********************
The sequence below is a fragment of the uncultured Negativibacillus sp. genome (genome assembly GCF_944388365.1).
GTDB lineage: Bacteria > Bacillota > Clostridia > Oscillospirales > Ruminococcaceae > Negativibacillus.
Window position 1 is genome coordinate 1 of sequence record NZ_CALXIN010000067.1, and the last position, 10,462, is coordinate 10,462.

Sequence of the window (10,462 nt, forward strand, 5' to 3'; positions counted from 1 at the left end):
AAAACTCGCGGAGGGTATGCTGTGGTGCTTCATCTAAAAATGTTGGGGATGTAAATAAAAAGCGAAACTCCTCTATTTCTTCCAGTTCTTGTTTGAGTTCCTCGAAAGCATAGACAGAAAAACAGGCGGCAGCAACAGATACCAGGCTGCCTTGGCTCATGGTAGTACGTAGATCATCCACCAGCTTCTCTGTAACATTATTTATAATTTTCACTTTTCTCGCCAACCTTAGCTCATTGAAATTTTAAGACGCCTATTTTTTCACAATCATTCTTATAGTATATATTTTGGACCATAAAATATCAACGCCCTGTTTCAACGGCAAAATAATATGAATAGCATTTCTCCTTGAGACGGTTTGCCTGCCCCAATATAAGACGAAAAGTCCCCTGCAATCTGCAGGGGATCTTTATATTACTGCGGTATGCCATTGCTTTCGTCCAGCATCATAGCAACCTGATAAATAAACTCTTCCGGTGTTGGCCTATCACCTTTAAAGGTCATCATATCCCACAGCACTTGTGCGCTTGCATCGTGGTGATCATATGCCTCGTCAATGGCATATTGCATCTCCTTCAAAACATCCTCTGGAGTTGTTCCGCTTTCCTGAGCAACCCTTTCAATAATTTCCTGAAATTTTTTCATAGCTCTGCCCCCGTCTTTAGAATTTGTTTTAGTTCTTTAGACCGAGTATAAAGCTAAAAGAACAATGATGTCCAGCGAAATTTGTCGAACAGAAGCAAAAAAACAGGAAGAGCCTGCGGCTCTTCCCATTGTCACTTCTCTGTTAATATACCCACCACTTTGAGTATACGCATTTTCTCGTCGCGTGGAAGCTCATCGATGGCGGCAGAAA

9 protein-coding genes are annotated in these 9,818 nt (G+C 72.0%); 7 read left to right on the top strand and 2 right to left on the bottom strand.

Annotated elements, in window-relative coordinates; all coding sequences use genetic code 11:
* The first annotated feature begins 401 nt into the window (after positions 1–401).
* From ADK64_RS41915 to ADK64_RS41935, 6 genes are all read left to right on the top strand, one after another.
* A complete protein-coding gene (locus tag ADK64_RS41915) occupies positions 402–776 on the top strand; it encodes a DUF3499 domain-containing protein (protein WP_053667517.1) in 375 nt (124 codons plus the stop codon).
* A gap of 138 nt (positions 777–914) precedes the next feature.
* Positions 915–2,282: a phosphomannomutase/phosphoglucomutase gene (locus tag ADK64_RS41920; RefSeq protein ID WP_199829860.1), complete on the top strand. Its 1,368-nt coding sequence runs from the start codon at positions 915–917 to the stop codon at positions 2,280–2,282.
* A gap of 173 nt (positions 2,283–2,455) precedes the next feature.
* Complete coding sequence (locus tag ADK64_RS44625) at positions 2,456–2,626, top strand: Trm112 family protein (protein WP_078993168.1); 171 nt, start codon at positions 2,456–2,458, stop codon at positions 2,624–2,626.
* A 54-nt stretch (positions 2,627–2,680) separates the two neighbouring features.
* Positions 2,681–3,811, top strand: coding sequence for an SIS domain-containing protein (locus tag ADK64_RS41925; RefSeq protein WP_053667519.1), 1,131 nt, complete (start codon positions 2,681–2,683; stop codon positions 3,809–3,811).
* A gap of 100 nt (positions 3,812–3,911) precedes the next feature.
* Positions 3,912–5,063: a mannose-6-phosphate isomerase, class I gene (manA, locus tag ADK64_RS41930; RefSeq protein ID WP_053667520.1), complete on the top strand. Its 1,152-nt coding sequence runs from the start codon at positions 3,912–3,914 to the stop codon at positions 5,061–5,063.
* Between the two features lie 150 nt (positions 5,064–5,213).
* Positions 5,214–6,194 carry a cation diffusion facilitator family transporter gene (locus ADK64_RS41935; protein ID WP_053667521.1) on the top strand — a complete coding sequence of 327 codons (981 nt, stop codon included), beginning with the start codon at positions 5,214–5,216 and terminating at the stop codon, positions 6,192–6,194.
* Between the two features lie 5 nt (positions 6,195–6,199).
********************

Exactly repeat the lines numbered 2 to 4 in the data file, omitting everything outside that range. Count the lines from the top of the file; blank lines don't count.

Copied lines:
GTDB lineage: Bacteria > Bacillota > Clostridia > Oscillospirales > Ruminococcaceae > Negativibacillus.
Window position 1 is genome coordinate 1 of sequence record NZ_CALXIN010000067.1, and the last position, 10,462, is coordinate 10,462.

Sequence of the window (10,462 nt, forward strand, 5' to 3'; positions counted from 1 at the left end):